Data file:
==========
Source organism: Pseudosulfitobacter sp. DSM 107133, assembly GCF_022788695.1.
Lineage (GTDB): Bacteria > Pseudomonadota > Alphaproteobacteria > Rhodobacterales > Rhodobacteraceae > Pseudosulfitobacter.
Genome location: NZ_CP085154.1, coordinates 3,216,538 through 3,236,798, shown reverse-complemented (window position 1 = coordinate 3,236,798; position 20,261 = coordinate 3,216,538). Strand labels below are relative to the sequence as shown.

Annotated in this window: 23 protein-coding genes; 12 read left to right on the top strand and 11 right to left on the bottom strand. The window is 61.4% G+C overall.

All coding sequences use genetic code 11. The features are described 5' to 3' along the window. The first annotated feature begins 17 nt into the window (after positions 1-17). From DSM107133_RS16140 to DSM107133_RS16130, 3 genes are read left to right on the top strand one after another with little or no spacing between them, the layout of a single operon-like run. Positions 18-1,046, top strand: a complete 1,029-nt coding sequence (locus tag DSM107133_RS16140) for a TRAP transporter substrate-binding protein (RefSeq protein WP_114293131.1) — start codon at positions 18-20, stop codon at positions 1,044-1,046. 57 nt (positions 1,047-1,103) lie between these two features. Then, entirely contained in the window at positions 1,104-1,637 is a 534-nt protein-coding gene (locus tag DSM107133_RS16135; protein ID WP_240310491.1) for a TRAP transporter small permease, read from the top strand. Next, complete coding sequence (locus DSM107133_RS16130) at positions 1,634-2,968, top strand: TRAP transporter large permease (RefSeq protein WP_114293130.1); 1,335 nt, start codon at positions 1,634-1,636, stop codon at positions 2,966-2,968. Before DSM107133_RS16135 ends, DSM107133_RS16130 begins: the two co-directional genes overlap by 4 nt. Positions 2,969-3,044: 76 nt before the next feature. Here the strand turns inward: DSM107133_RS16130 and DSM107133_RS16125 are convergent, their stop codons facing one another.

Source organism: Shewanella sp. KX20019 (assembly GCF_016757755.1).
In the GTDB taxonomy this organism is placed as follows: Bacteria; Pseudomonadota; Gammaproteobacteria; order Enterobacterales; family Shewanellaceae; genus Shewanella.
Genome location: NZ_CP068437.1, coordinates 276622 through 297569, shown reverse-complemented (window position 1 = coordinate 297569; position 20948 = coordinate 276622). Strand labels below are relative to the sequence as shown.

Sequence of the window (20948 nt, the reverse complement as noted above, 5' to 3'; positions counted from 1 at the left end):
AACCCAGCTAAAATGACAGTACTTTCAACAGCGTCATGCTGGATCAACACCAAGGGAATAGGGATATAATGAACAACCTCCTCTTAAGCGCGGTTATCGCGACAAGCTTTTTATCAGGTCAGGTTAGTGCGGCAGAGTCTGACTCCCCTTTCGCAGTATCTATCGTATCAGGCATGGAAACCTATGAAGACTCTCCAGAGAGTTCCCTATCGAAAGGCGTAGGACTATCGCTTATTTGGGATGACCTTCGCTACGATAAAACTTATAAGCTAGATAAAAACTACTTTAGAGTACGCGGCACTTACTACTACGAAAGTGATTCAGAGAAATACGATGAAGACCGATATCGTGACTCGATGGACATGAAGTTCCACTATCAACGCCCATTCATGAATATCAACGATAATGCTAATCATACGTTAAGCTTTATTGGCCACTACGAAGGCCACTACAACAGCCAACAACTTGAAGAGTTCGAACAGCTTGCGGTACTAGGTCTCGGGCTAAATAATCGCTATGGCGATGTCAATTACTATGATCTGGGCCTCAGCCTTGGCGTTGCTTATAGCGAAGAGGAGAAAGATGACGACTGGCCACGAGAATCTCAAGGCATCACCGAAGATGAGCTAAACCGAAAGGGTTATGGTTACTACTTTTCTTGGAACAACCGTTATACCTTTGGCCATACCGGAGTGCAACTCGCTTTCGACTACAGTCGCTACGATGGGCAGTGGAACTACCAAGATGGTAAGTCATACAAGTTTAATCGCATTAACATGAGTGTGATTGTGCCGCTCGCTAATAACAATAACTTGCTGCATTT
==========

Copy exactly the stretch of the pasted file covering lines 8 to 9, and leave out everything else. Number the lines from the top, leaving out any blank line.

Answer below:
Genome location: NZ_CP068437.1, coordinates 276622 through 297569, shown reverse-complemented (window position 1 = coordinate 297569; position 20948 = coordinate 276622). Strand labels below are relative to the sequence as shown.

Sequence of the window (20948 nt, the reverse complement as noted above, 5' to 3'; positions counted from 1 at the left end):